Share this article

print logo

School board requests two budget plans

The North Tonawanda School Board Tuesday directed Superintendent John H. George to put together two 2006-07 budgets -- one, reflecting a 3.9 percent spending increase,and the other a 2.5 percent increase.

"We will compare the two, see what they look like and see what we can cut," said Board President Scott Schultz.

Currently, the estimated budget is $60.2 million, a $3.4 million increase from 2005-06.

The increase was attributed largely to an increase of $413,000 in the state Teachers Retirement System, $80,000 in health insurance, $167,000 in pupil services and $134,000 in maintenance.

District officials expect an estimated $1.3 million increase in state aid. Last year the district received $28.4 million and is hoping to get $29.7 million. Federal aid increased $25,000 to an estimated $250,000 in 2006-07.

The estimated tax levy increase is 10.78 percent. Currently, the tax levy is $23.5 million, and it is projected to increase to about $26 million.

"This isn't unusual at this stage in the process to be looking at those numbers. That's why at the beginning of the meeting I asked the board give us a direction on where you want us to be and that's where we'll end up," George said.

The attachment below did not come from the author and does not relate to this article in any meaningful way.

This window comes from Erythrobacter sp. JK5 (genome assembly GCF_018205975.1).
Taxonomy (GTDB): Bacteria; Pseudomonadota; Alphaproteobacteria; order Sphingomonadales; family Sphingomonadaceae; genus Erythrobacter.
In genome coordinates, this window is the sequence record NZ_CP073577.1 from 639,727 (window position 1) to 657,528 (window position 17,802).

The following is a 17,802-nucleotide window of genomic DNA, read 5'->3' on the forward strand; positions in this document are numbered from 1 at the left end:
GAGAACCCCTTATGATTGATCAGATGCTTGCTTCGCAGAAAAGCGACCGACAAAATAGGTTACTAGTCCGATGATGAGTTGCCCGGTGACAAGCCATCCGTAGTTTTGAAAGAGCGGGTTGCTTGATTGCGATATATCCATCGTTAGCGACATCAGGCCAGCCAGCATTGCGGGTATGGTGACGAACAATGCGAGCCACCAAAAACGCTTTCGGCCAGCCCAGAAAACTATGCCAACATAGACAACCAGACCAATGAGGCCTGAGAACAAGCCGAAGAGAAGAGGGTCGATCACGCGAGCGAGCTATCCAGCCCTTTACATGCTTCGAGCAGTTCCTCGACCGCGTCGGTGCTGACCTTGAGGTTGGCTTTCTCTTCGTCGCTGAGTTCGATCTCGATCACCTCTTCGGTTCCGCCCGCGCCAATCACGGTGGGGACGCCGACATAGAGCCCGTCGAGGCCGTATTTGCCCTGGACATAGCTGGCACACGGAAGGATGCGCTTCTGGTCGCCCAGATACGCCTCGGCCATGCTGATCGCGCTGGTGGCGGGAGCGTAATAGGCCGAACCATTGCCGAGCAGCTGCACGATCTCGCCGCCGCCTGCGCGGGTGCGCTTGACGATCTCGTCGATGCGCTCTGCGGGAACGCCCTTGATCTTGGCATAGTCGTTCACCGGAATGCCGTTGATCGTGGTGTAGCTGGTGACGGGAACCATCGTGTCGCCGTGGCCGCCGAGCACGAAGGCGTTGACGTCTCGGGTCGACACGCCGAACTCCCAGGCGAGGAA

Also during the meeting, the board voted to implement full-day kindergarten.

Trustees David Guido, Deborah Wasieczko, David Rechin and Schultz voted for it. Board members Dennis Pasiak, Robert Arbeiter and Joseph Stringaro voted no.

A spirited discussion was held before the vote. Rechin questioned whether a full-day kindergarten is needed.

Guido, meanwhile, pointed out that North Tonawanda is one of the only districts in the state without a full-day kindergarten program.

"I say it's irrelevant, because so what if everyone in the state started at 2 years old should we start at 2 years old?" Rechin said. "I just want to understand why we're doing it. There should be a bigger emphasis on how the programs are going to be set up, than how long the day is going to be."

Guido noted the district is receiving state funding to cover the cost of converting to full-day kindergarten.

"It's essentially a free program," he said. "Why are we fighting this?"

There are no comments - be the first to comment